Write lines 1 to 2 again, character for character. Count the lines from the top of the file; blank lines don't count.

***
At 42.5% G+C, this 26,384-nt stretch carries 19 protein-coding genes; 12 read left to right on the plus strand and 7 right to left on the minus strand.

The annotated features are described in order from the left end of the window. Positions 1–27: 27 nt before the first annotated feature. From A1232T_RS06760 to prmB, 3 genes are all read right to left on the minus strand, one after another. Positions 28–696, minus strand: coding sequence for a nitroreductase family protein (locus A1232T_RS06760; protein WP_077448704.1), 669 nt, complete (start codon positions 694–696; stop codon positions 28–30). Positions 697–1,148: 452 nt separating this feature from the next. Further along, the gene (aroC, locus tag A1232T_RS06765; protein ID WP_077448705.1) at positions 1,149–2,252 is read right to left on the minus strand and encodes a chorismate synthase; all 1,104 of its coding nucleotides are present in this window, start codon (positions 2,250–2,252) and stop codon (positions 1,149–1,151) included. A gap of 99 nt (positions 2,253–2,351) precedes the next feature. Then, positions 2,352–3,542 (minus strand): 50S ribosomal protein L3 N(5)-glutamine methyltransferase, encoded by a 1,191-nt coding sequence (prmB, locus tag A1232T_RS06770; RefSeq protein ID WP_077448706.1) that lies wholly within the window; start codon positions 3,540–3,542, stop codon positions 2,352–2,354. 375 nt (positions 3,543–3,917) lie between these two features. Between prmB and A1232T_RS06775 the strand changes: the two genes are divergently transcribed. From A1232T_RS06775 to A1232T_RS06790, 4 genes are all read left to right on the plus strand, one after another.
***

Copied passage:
At 42.5% G+C, this 26,384-nt stretch carries 19 protein-coding genes; 12 read left to right on the plus strand and 7 right to left on the minus strand.

The annotated features are described in order from the left end of the window. Positions 1–27: 27 nt before the first annotated feature. From A1232T_RS06760 to prmB, 3 genes are all read right to left on the minus strand, one after another. Positions 28–696, minus strand: coding sequence for a nitroreductase family protein (locus A1232T_RS06760; protein WP_077448704.1), 669 nt, complete (start codon positions 694–696; stop codon positions 28–30). Positions 697–1,148: 452 nt separating this feature from the next. Further along, the gene (aroC, locus tag A1232T_RS06765; protein ID WP_077448705.1) at positions 1,149–2,252 is read right to left on the minus strand and encodes a chorismate synthase; all 1,104 of its coding nucleotides are present in this window, start codon (positions 2,250–2,252) and stop codon (positions 1,149–1,151) included. A gap of 99 nt (positions 2,253–2,351) precedes the next feature. Then, positions 2,352–3,542 (minus strand): 50S ribosomal protein L3 N(5)-glutamine methyltransferase, encoded by a 1,191-nt coding sequence (prmB, locus tag A1232T_RS06770; RefSeq protein ID WP_077448706.1) that lies wholly within the window; start codon positions 3,540–3,542, stop codon positions 2,352–2,354. 375 nt (positions 3,543–3,917) lie between these two features. Between prmB and A1232T_RS06775 the strand changes: the two genes are divergently transcribed. From A1232T_RS06775 to A1232T_RS06790, 4 genes are all read left to right on the plus strand, one after another.